Last night the city of Charleston issued a formal apology for its role in the slave trade. Among its many horrors was the forced separation of innocent children from their parents at every stage of this process from the beginning of the Middle Passage to their sale at auction blocks across what became the United States of America. All of this was perfectly legal and sanctioned by the Church. Continue reading
Update: Thanks to the commenter below who clarified that individuals are not “made” veterans. They are veterans owing to their service. In this case, service in the United States army.
It is absurd to think that Memorial Day is a day to honor Confederates who fell in battle along side the white and black Americans who gave their lives to defend and ultimately save this country between 1861 and 1865. Many today base this belief on a supposed step taken by Congress in 1958 that gave Confederate veterans equal status under law to that of U.S. veterans. They did not. Continue reading
Reports out of Charleston today indicate that the city’s commission to add a contextual panel to the John C. Calhoun has been finalized. Not surprising, this has been a contentious process from the beginning. It ended with the decision to remove what some people believe to be the most important reference to the monument as a “relic of the crime against humanity.” Continue reading
I recently returned from a trip to Charleston, South Carolina, where I spent time with a group of high school students contending with the ongoing debate over Confederate monuments. Over the past two years I have worked with teachers and students from all over the country, but Charleston presented its own unique challenges. This is the city where the fire of secession was first kindled. Roughly 40 percent of the enslaved Africans brought to what became the United States arrived on nearby Sullivan’s Island. The first shots of the Civil War were fired at Fort Sumter, overlooking Charleston. Monuments celebrating the Confederate cause define the city’s commemorative landscape. They include a monument to John C. Calhoun, who famously boasted that the institution was nothing to apologize for, that it was a “positive good.” About a block away from the Calhoun monument on June 17, 2015, Dylann Roof murdered nine people during a prayer service at Emanuel African Methodist Episcopal Church.
You can read the rest of my latest op-ed at Bunk History.
It is somewhat amusing to listen to people who have suddenly awoken to the fact that there are monuments to Confederate politicians, generals and common soldiers in their own communities. Many have chosen to voice their outrage by calling for monuments to be torn down and/or removed from public land. Since my recent trip to Europe I’ve become more sensitive to these concerns, though I still maintain that the preferred course ought to be the addition of signage that explains the relevant history of both the object of commemoration and the monument itself. More importantly, a number of communities have already moved to add to their memorial landscapes. Such is the case in Richmond, Virginia. Continue reading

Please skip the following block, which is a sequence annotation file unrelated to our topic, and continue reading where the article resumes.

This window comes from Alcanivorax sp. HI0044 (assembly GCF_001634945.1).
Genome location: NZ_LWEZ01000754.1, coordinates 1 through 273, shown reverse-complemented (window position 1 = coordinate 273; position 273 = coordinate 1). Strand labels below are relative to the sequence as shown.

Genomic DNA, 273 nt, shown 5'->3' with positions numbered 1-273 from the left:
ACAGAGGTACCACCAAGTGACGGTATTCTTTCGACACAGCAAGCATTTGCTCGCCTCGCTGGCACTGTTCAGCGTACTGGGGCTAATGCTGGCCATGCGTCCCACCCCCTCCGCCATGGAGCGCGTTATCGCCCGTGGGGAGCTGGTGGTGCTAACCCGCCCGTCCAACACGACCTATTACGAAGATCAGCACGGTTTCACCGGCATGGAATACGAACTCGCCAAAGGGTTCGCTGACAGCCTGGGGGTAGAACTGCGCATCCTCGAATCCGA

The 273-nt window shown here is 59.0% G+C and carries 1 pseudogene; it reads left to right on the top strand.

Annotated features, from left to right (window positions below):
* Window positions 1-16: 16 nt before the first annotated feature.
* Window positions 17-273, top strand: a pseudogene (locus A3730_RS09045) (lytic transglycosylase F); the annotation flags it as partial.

Calls to take down the Confederate flag battle flag have quickly extended to monuments to the Confederacy, most of which dot local court houses, parks, and other public spaces. Many have been vandalized with the phrase ‘Black Lives Matter”. The only city that has moved to take down a Confederate monument is Birmingham, Alabama, which did so last night. Other cities, including Baltimore, Memphis, and St. Louis will take up the issue in the coming days and weeks.
My position has remained consistent on the removal of Confederate monuments. Others like Karen Cox, Ethan Kytle and Blain Roberts have staked out their positions, which are well worth reading. Although I tend to resist removal I do not believe that monuments are timeless. Certainly, few Americans take issue with the symbolic gesture surrounding the pulling down of a statue to King George III at the very birth of our Revolution. No collective act more powerfully signaled a break with the past in 1776 short of war? Continue reading
We have heard quite a bit from Sons of Confederate Veterans over the past week in response to the debate over the Confederate flag on the state house grounds in Columbia, South Carolina and beyond. Members claim a direct ancestral connection to Confederate soldiers, which they believe translates into some kind of privileged status regarding all things heritage.
Silent on these issues has been that other venerable Confederate heritage organization, the United Daughters of the Confederacy, founded two years before the SCV in 1894. [The best history of the organization is Karen Cox’s Dixie’s Daughters: The United Daughters of the Confederacy and the Preservation of Confederate Culture.] Their silence surrounding the Confederate flag debate is curious given their consistent position limiting the display of the battle flag. The UDC’s position was born out of a concern that any use strictly apart from carefully orchestrated ceremonial events in honor of the soldier would distort its meaning. Continue reading